The Telling: Julia Webb, Nine Arches Press
In Julia Webb’s third poetry collection she examines the complexities of familial relationships, between children and parents and vice versa, and others we closely co-exist with as lovers. It’s a telling collection, which renders its title all the more powerful and the poems herein are as much concerned with what isn’t said, than with what is revealed.
In the opening poem, ‘Crash site’, Webb employs the metaphor of a downed airplane to articulate grief. It’s an effective and poignant start to the collection, favouring a slant treatment of her subject matter that immediately exemplifies the often startling originality of her work. The crash site in question is grief itself, where “each survivor tells a different story”. Here Webb reveals a universal truth about the death of someone close; how it’s experienced in myriad ways by those who grieve. In the final stanza the metaphor comes into its own, with a unique and fresh take on how we live through the death of a loved one, and sometimes process the whole experience retrospectively:
Our first memory was the screaming of metal
and the silence which came after.
The poet is arguably suggesting that as we grieve we’re almost born again, which is a complex and compelling way to creatively examine our relationship with grief.
The Telling also delves into the universal drama of relationships with siblings. In ‘Your sister is blaming you for the rain’, the title alone hints that the absurdities of relationships with our brothers and sisters are about to be examined. And it’s very funny too. The sister resorts to absurd ways of communication to let the ‘you’ of the poem know she’s in the doghouse. Given the context of the poetry collection, it’s not much of a stretch for the reader to reach the conclusion this is about their parents, or specifically losing one, as much as it is about their own relationship.
Your sister sends a note by carrier pigeon
to say she has once again cut contact,
the note says it’s for your own good...
In the final stanza, another universal truth emerges, albeit a truth universal within the confines of being a poet. A reconciliation might even be on the cards when the poet’s sister turns up at a poetry reading. After all, she’s come a long way. The poet has a choice now. She either sticks to the safe poems in her set-list or reveals her frustrations towards her sister via poetry. It’s left for the reader to ponder which way it might go:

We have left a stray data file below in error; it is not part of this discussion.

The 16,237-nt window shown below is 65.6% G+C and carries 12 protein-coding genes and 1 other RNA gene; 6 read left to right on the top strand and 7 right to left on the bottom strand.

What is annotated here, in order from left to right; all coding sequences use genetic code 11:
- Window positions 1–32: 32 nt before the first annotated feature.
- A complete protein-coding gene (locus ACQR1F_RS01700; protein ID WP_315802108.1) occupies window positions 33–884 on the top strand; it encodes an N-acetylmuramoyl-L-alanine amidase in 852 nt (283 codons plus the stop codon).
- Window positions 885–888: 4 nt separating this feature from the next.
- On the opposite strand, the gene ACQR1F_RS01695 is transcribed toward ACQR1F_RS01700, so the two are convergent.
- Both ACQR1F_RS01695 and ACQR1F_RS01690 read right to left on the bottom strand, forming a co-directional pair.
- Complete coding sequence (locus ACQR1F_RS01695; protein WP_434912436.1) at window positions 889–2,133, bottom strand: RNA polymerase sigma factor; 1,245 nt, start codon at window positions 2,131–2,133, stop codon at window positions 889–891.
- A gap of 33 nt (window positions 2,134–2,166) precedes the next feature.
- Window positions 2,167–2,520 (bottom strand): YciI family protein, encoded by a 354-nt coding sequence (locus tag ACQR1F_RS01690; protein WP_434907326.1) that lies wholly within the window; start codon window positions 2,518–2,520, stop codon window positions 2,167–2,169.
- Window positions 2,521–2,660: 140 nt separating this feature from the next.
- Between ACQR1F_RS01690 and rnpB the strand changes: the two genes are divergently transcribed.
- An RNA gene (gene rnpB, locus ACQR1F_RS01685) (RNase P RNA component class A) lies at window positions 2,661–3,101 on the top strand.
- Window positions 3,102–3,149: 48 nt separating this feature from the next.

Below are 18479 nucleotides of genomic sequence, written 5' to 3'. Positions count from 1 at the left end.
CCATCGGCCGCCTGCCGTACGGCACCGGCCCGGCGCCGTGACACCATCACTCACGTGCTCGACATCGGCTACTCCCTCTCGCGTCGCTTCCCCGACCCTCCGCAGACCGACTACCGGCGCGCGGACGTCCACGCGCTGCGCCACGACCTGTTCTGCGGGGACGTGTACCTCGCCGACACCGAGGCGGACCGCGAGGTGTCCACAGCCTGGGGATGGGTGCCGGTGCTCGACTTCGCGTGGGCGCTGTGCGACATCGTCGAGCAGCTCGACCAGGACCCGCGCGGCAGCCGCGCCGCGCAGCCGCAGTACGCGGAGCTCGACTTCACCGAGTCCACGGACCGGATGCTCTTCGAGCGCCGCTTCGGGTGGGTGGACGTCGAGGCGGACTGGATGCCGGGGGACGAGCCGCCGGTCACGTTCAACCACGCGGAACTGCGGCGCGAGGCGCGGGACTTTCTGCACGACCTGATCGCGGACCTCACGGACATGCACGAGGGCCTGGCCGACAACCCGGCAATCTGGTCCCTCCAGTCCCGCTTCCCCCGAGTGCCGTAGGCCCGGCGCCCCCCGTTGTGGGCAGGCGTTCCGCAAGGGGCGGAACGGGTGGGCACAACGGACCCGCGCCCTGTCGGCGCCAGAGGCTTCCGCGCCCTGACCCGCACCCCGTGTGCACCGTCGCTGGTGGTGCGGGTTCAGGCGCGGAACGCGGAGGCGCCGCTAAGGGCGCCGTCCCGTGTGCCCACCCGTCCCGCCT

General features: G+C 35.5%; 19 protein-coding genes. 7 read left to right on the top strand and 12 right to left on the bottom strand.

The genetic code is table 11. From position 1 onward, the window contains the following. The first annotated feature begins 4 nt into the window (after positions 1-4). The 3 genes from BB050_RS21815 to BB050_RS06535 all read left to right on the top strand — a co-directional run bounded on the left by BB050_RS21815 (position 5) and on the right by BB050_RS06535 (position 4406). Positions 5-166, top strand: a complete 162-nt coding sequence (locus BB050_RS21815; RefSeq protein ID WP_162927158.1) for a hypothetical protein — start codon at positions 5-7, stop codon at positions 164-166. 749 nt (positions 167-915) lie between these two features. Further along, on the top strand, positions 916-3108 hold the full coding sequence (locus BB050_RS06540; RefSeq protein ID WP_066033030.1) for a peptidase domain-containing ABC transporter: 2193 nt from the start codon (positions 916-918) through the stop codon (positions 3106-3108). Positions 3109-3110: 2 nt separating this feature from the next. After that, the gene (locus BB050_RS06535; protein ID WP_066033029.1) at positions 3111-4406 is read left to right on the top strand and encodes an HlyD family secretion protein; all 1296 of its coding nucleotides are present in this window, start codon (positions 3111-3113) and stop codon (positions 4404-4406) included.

The big decision now, you decide,
is whether to stick to your planned reading
or break out the sister poems.
Of course, as many poets will tell you, we deal with lots of familial demons in our poems and choose whether or not to share them with our families. In ‘Birding’, Webb examines both the limitations and the small joys of relationships with lovers, from moments of affection and pet names to moments of real intimacy. But there’s always a sense that the ‘he’ of the poem is telling the poet what she wants to hear, and that the poet is all too aware of it. There’s a delicious resignation, apathy, even melancholy at play, as Webb goes about her business with her unsettling wry humour.
Jenny Wren he calls you on a good day,
on a bad day it might be Dame Drab
or simply Girl.
It’s a realistic and yet mischievous treatment of the ups and downs of relationships, from the bad days, to the days when a touch from a lover as you wake can foretell that it might be a good one after all. There’s an intimate and erotic charge to the poem’s denouement, which adds a positive note the reader is not expecting.
Morning chick, he says.
his fingers tangling in your nest of hair,
it’s then you offer him your song throat,
and on a good day he can make you sing.
‘Giving thanks’ deals with the tensions between mother and son in these strange days we live in. We immediately empathise with a young man “in this year where everything is going wrong”. The poet lays her own limitations bare, while trying to say the right thing and mocks her own “platitudes” as she tries to make her son see what he has going for him. But again, the poem ends on a surprisingly upbeat note. It’s a lovely little victory here for the parent, who witnesses how a little parental encouragement can go a long way:
but suddenly he is pointing out a goofy pigeon
and smiling, talking about the future
as if he seems himself in it …
The final frame of the poem is a delight as we see a mother feeling the joyous reward of simply getting through to her son: "and my heart flips / onto its back like an ecstatic dog."
The Telling tells it like it is, but slant. It lays bare our behaviours and limitations as we negotiate our ways through life and try to get along, in the various ways we co-exist within the often disorientating constraints we call family. It’s about our losses and little victories. It’s often heartbreaking, and frequently funny. It tells us what we need to hear and occasionally what we don’t want to hear. And Webb has that delicious ability to make you wince and chuckle at the wrong time, even through the darkest moments. The Telling is a triumph. Get yourselves told.